Burkina Faso’s interim prime minister Isaac Zida said Thursday he will seek the extradition of former president Blaise Compaore from Morocco, and investigate a slew of cases from the exiled leader’s time in office.
Emerging from the first session of Burkina Faso’s new 90-member interim parliament, Zida also vowed to root out widespread corruption and open enquiries into the deaths of a former president and a journalist.
“We will ask Morocco… to place president Compaore at the disposal of Burkinabe justice,” Zida said told reporters late on Thursday in Burkina’s capital, Ouagadougou.
Compaore fled Burkina Faso in October after being ousted in a popular revolt sparked by his bid to extend his 27-year hold on power.
France acknowledged it had helped whisk away Campaore to neighbouring Ivory Coast following the violent unrest, during which the parliamentary building was torched. He has since found refuge in Morocco.
A Dictator on the run for his life
The military seized power after he fled, but faced with intense international pressure eventually agreed to hand power to an interim government that will lead the West African country until elections in November 2015.
Speaking to FRANCE 24 on Thursday, French President François Hollande said that what happened in Burkina Faso should “serve as a lesson” to other heads of state in Africa and around the world.
Digging in the past
Zida, who led the military takeover and has since been named prime minister, once more made it clear on Thursday that he will continue to play a prominent role in the future of his country.
He said companies suspected of corruption would face audits and “if necessary we will nationalise (them), because what was built with the money of the people must return to the people.”
Zida also pledged to reopen the case of popular former president Thomas Sankara, who ruled between 1983 and 1987 before being assassinated in a coup led by Compaore.
Zida vowed that “justice will be done” for Sankara, who was a widely loved Marxist and pan-Africanist leader considered by many as the “African Che Guevara”.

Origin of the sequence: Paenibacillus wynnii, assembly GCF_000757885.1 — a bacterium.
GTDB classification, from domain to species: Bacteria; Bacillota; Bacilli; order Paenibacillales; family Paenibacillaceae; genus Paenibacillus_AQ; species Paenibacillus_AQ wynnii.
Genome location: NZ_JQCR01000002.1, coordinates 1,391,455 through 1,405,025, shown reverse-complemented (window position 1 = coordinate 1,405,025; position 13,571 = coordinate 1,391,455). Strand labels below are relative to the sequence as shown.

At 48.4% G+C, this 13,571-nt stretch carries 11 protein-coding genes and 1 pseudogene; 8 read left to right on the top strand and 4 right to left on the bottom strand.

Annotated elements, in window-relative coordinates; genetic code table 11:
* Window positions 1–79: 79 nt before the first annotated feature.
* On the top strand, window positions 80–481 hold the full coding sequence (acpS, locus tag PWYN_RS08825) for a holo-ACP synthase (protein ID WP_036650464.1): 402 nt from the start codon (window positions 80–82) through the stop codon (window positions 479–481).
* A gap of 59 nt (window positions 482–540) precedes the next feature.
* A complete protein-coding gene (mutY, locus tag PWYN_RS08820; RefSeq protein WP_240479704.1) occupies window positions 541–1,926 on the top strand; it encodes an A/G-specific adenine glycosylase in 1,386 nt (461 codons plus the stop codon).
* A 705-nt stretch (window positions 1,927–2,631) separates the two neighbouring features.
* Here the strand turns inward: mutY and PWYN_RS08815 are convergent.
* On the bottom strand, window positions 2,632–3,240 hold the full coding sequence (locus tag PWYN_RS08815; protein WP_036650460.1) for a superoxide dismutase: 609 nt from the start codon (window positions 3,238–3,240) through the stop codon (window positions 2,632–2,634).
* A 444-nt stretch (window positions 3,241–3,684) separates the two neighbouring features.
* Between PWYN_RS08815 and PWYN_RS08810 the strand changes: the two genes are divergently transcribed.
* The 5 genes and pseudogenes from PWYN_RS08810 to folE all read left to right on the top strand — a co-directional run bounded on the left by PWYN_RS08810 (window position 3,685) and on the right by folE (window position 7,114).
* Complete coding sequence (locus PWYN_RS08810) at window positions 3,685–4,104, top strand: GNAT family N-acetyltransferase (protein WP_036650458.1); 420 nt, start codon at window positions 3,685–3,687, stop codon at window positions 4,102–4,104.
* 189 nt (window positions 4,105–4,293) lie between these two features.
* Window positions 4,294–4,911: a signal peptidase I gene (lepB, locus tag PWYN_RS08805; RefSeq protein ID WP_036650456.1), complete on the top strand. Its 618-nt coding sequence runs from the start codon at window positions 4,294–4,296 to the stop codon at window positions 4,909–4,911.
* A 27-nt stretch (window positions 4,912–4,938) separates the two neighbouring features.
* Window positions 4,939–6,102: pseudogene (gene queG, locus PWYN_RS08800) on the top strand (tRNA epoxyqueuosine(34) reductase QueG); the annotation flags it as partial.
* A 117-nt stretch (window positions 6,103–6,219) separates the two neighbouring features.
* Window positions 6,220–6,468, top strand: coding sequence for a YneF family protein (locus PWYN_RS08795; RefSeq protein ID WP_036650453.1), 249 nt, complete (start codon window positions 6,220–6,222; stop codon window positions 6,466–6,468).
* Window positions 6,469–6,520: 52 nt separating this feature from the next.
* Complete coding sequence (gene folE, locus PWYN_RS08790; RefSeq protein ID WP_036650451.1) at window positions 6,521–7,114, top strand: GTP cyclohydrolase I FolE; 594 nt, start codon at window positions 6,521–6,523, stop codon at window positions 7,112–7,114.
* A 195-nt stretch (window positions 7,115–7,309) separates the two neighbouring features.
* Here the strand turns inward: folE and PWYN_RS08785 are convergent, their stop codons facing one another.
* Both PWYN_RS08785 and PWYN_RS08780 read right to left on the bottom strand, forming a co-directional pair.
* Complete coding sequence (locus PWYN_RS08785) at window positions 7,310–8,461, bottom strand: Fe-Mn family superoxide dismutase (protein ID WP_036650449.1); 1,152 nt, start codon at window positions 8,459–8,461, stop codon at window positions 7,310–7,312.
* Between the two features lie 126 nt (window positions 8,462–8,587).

An investigation will also be opened into the death of journalist Norbert Zongo in 1998 while he was investigating the death of a driver working for Compaore’s brother, said Zida.
SOURCE: (FRANCE 24 with AFP)
Burkina Faso’s deposed president Blaise Compaoré was en route to Morocco Thursday from the Ivory Coast, where he fled on October 31 following widespread demonstrations over his bid to seek re-election after 27 years in power.
Burkina Faso’s deposed president Blaise Compaore left Ivory Coast heading for Morocco on Thursday, the Ivorian presidency said.
He fled to Ivory Coast on October 31 after he was ousted in a popular revolt, but his presence had angered supporters of the former Ivorian president, Laurent Gbagbo.
Compaore is widely seen by Gbagbo’s camp as being behind a failed 2002 coup seeking to depose him, which plunged Ivory Coast into nearly a decade of conflict.
Compaore left Burkina Faso under pressure from mass protests triggered by his attempt to change the constitution to extend his 27-year reign of power.
Ivory Coast took him in, housing him and his sizeable entourage in a walled villa with neatly mown lawns in Yamoussoukro.
But on Thursday, Compaore, his wife Chantal and family members left for Morocco.
A source in the Ivorian government insisted his departure was not permanent and that he was “welcome to return”.
His arrival in Ivory Coast had triggered anger for some because the 2002 coup attempt effectively led to the country dividing in two, with rebels controlling the northern part bordering Burkina Faso and the south under the government’s control.
French sources alleged that hundreds of Ivorian rebels were trained in Burkina Faso.
Gbagbo’s decade-long rule of Ivory Coast ended in ignominy after he refused to accept defeat in an election in November 2010.
Clashes between his supporters and President Alassane Ouattara, who was proclaimed winner of the election, left 3,000 dead.
Gbagbo was arrested in April 2011 by pro-Ouattara forces and is due to go on trial in The Hague for crimes against humanity in July next year.